On Sept. 22 some 500 parishioners of four west suburban Catholic parishes – St. Barbara, St. Louise de Marillac, Divine Providence and Divine Infant — gathered at Divine Providence Church in Westchester to hear Cardinal Blaise Cupich’s decision regarding their futures.
The news was bittersweet.
First, the news that everyone was expecting: None of the parishes would continue to exist independently as they had in the past – in the case of St. Barbara Parish in Brookfield, for the past 102 years.
“The whole structure is being changed,” said the Rev. Denis Condon, pastor of St. Louise de Marillac Church in LaGrange Park since 2010. “We’re setting off into uncharted waters in a certain sense.”
In his letter to parishioners in the Sept. 23 parish bulletin, Condon acknowledged the loss of the autonomy, comparing it to a sort of death that would lead to a renewal.
“It’s our time to embrace the resurrection here and now and look forward to the life that is to come,” Condon wrote. “We will have a new shape and form and even a new name, but we will still be the good people of God that we are now.”
Parishioners had been bracing themselves for that reality since March, when all four parishes began their journey through the Archdiocese of Chicago’s Renew My Church initiative, which will realign every parish in the archdiocese in response to dwindling congregations, school enrollment and clergy.
The final decision by the cardinal may have softened the blow somewhat. Instead of rolling all four churches into one regional parish, the cardinal decreed that St. Barbara and St. Louise would be consolidated to form one new parish, while Divine Providence and Divine Infant, both in Westchester, would consolidate to form a second new parish.
The parishes will become official – with new names and new pastors for each – on July 1, 2019. All four church buildings will continue to be used as worship sites.
Then there was some unexpected news: St. Louise de Marillac School will not be closing after this school year. Instead, it will continue to function as the parish school for the new combined St. Louise/St. Barbara parish – something that none of the renewal scenarios had contemplated.
Divine Providence School will be the school for the combined Westchester parish, and Divine Infant School will close at the end of the 2018-19 school year.
According to Condon, the decision to keep St. Louise de Marillac School open was a last-minute decision by the cardinal. Despite the fact that the Pre-K-8 school’s enrollment is just 148, the school is not subsidized by the archdiocese and is financially viable, which may have played a role.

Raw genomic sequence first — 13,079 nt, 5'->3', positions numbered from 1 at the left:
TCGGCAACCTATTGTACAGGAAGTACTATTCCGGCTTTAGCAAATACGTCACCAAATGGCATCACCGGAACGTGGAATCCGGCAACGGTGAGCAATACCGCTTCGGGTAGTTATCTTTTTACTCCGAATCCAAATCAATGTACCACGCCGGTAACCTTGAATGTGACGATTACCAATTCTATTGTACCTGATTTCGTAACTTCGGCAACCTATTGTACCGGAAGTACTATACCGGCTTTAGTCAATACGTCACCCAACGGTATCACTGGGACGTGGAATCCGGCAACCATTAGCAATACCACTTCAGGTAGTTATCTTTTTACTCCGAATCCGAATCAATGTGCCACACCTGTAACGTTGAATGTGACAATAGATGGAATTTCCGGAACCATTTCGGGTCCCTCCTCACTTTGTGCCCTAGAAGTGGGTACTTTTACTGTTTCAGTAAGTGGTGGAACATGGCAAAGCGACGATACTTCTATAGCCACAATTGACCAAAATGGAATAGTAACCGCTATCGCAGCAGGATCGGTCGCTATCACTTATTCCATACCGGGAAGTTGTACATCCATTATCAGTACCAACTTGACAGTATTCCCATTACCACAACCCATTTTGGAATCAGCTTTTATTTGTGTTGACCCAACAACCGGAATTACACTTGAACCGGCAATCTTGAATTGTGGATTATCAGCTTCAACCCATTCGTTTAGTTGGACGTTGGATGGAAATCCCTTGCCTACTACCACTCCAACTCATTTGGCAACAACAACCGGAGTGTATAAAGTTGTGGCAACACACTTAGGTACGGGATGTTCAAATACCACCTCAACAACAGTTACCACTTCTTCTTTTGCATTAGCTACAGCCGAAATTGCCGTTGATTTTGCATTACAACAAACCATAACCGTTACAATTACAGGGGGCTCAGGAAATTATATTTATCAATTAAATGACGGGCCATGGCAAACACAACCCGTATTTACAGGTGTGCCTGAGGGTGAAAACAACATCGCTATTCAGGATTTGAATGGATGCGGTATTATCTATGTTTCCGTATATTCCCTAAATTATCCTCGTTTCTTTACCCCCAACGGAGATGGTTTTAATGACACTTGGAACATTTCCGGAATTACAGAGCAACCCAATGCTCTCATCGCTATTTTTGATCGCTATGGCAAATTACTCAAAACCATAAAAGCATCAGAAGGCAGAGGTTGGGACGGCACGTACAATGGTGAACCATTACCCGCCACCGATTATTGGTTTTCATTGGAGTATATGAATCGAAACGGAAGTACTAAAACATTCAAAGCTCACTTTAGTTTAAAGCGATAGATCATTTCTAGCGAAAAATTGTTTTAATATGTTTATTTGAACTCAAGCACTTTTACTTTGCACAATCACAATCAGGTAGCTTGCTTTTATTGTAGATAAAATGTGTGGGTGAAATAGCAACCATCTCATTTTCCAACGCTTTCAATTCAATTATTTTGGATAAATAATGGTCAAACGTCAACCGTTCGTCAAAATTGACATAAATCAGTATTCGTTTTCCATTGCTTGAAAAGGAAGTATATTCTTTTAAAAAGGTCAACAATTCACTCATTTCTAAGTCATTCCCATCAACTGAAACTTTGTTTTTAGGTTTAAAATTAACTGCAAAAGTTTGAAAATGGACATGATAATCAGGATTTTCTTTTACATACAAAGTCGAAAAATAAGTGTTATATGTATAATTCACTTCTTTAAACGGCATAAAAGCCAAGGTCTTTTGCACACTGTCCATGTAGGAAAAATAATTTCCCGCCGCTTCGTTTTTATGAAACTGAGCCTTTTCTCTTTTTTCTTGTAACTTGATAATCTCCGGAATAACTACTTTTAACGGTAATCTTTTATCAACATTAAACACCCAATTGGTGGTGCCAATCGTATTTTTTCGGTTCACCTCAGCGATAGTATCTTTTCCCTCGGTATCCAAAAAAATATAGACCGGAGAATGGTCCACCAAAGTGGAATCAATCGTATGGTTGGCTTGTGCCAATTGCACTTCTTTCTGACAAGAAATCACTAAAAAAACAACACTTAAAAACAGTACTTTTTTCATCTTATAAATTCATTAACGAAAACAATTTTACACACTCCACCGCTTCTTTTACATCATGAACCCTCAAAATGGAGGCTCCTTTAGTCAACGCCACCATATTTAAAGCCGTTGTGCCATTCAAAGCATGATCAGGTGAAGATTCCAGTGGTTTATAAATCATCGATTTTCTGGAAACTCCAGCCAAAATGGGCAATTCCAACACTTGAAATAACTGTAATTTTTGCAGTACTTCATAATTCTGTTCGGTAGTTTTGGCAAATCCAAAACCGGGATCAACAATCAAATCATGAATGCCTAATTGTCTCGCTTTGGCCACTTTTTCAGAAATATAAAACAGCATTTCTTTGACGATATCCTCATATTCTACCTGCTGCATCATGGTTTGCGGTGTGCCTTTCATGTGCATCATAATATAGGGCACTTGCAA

Rev. Jason Malave, who is the cardinal’s liaison to the Renew My Church initiative said there was “great passion around wanting to give [St. Louise School] a few more years” to see if it can boost its efforts to advertise and increase enrollment.
“They know they have their work cut out for them,” Malave said.
For the next several months, said Malave, life in each parish will continue with few outward differences, with the same Mass schedules, same clergy presiding, same parish ministries.
Condon said cooperation between St. Louise and St. Barbara has already started, with the two parishes collaborating on Advent and Lenten services. Rev. Edgar Rodriguez, who has been pastor of St. Barbara Church in Brookfield since 2016, recently presided over a school Mass at St. Louise, said Condon.
“That will continue, and we’ll find more things to share to see ourselves as one parish instead of two,” Condon said.
Rodriguez did not respond to a call seeking comment for this story. But his letter to parishioners in the Sept. 30 St. Barbara Church bulletin addressed both the feeling of loss and opportunity for renewal the process presents.
“The acceptance of loss is very hard but unity, although good for the most part, does not come without its share of challenges,” Rodriguez wrote. “It reminds us that we are different. However, although different, we live in the same world, we face the same basic challenges. … The reality is that we are more similar than we are different and it is in that space of sameness that we can begin to understand each other and work together for a better future for St. Barbara and St. Louise de Marillac.”
Behind the scenes, the archdiocese will begin the process of finding a new pastor for the two new parishes. The process will be open to any priest wishing to apply for the job.
Condon confirmed he won’t seek to be pastor of the new parish. He has sent a letter to Cupich asking to be permitted to retire on June 30, 2019, St. Louise de Marillac’s final day as an autonomous parish.
Malave said the archdiocese will select pastors for the new parishes in March 2019 and they will begin their jobs on July 1, 2019.